While there have been major disputes between Sudan and South Sudan since long before the latter’s formation in July of 2011, China has tried hard to maintain a favorable relationship with both states. China, who has major oil investments in both Sudans, has regularly expressed its hopes for peace in the region. South Sudanese President Salva Kiir, who was in China earlier this week, cut his trip short, telling President Hu that Sudan had “declared war”. Yesterday, the U.S. submitted a draft resolution to the U.N. Security Council for sanctions on both of the African states if border clashes don’t cease, and China remains reluctant to endorse any punitive measures by the U.N. Beijing instead supports a regional settlement plan laid out by the African Union, but also sees opportunity in helping with mediation. The Diplomat gives three reasons why:
First, South Sudan owes its independence largely to the West, which seeks to use South Sudan to balance the rule of Bashir. With this in mind, some Chinese scholars have grown concerned that China’s influence will gradually come to be overshadowed. The current tensions give China an opportunity to make clear that the West doesn’t have the necessary influence on both sides to resolve the current problems.
Second, China must ensure that it has a stable supply of oil from the region. North and South Sudanhold important resources, and it’s therefore in China’s direct interests to ensure the steady supply of resources needed to fuel the country’s growth.
Third, and looking ahead, if China can successfully intervene to defuse the conflict between the two Sudans, it will bolster trust in Beijing’s diplomacy among other governments in the region, as well as foster greater trust.
There’s much that is misunderstood about China’s role in Africa, and the current situation gives China’s leaders a chance to offer some much-needed reassurance. They should seize the chance to show that China’s foreign policy is as peaceful as they claim.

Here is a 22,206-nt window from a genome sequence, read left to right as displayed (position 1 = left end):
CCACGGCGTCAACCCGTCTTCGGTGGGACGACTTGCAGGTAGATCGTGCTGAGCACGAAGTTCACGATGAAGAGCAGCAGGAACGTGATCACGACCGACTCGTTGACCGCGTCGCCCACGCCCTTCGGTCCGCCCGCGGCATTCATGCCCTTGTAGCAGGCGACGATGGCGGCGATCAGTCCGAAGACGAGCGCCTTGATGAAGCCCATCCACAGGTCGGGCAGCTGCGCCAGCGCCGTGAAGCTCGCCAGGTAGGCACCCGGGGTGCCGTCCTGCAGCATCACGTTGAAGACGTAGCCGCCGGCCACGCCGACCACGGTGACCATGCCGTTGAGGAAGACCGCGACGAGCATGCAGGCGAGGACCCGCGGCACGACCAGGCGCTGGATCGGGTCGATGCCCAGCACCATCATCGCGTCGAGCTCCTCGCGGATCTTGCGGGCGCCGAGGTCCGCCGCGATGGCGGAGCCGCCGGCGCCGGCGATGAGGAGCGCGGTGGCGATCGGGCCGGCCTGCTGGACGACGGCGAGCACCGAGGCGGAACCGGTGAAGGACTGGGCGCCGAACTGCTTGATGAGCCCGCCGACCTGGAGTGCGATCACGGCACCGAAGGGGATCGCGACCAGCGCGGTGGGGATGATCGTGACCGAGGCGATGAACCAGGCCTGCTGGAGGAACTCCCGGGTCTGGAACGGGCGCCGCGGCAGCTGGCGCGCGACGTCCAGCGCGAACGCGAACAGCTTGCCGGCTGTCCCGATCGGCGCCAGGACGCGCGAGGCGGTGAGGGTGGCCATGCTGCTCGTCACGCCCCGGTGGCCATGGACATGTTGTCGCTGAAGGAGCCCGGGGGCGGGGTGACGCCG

In an interview with the Council on Foreign Relations, former U.S. Assistant Secretary of State for African Affairs Jendayi Frazer analyzes the dispute, claiming that though mediation should remain the responsibility of the African Union, both the U.S. and China have a considerable amount of leverage to use. She goes on to identify a problem in the way that China and the U.S. are approaching this situation, and to offer suggestions:
[…]Frazer says it is “a strategic mistake and it has never worked” for the international community to treat both sides equally, since the northern Sudan is clearly the aggressor in this latest conflict as well as many of those in the past. “The international community should be united against northern aggression,” she says.
[…]What’s China’s role in all of this? As a long-time ally of Khartoum, but also a large purchaser of oil from South Sudan, can it play a mediating role?
No, it shouldn’t be a mediator–no more than the United States should. The mediation should stay within the African Union. But China and the United States are two of the most important players here, from the point of view that they can bring pressure to bear on both parties. They can bring coercive pressure–i.e, sticks, sanctions–and they can also bring incentives to bear. They could bring the goods that would actually deliver parties to the mediator. So China has an essential role to play, as does the United States. And the United States and China working hand in hand is even better.
A recent article from Reuters claims that the U.S. and China have already started “working hand in hand,”:
China will send its envoy for Africa to Sudan and South Sudan to urge talks as it works with the United States to bring an end to border fighting that has raised fears of a full-scale war, Chinese government officials said on Wednesday.
[…]”Our special envoy to Africa will soon visit the two countries to continue urging talks,” Foreign Ministry spokesman Liu Weimin told a regular news briefing.
[…]At a separate briefing, Vice Foreign Minister Cui Tiankai said China was working with the United States to try to end the crisis.
“Both of our countries have special envoys who are in very close touch,” Cui said.
“China and the United States are working on the issue through our own channels. We hope Sino-U.S. cooperation on this issue will pay off,” he said.